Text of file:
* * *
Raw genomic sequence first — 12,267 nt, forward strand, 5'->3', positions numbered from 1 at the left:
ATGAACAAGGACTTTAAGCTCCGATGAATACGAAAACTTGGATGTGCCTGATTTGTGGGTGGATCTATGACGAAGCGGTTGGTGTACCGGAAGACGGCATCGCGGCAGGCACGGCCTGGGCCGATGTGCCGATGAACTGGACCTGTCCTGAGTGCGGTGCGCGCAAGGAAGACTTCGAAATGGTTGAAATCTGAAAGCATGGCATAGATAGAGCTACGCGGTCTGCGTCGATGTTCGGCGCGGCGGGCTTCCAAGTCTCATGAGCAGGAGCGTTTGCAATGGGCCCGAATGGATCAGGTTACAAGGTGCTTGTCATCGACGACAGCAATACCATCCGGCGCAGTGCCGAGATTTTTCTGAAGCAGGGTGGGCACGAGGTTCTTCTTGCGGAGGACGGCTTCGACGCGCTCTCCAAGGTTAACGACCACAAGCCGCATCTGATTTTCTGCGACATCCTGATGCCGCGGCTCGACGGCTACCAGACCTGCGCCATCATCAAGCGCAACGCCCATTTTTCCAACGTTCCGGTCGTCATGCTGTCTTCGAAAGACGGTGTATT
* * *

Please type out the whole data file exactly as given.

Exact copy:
Raw genomic sequence first — 12,267 nt, forward strand, 5'->3', positions numbered from 1 at the left:
ATGAACAAGGACTTTAAGCTCCGATGAATACGAAAACTTGGATGTGCCTGATTTGTGGGTGGATCTATGACGAAGCGGTTGGTGTACCGGAAGACGGCATCGCGGCAGGCACGGCCTGGGCCGATGTGCCGATGAACTGGACCTGTCCTGAGTGCGGTGCGCGCAAGGAAGACTTCGAAATGGTTGAAATCTGAAAGCATGGCATAGATAGAGCTACGCGGTCTGCGTCGATGTTCGGCGCGGCGGGCTTCCAAGTCTCATGAGCAGGAGCGTTTGCAATGGGCCCGAATGGATCAGGTTACAAGGTGCTTGTCATCGACGACAGCAATACCATCCGGCGCAGTGCCGAGATTTTTCTGAAGCAGGGTGGGCACGAGGTTCTTCTTGCGGAGGACGGCTTCGACGCGCTCTCCAAGGTTAACGACCACAAGCCGCATCTGATTTTCTGCGACATCCTGATGCCGCGGCTCGACGGCTACCAGACCTGCGCCATCATCAAGCGCAACGCCCATTTTTCCAACGTTCCGGTCGTCATGCTGTCTTCGAAAGACGGTGTATT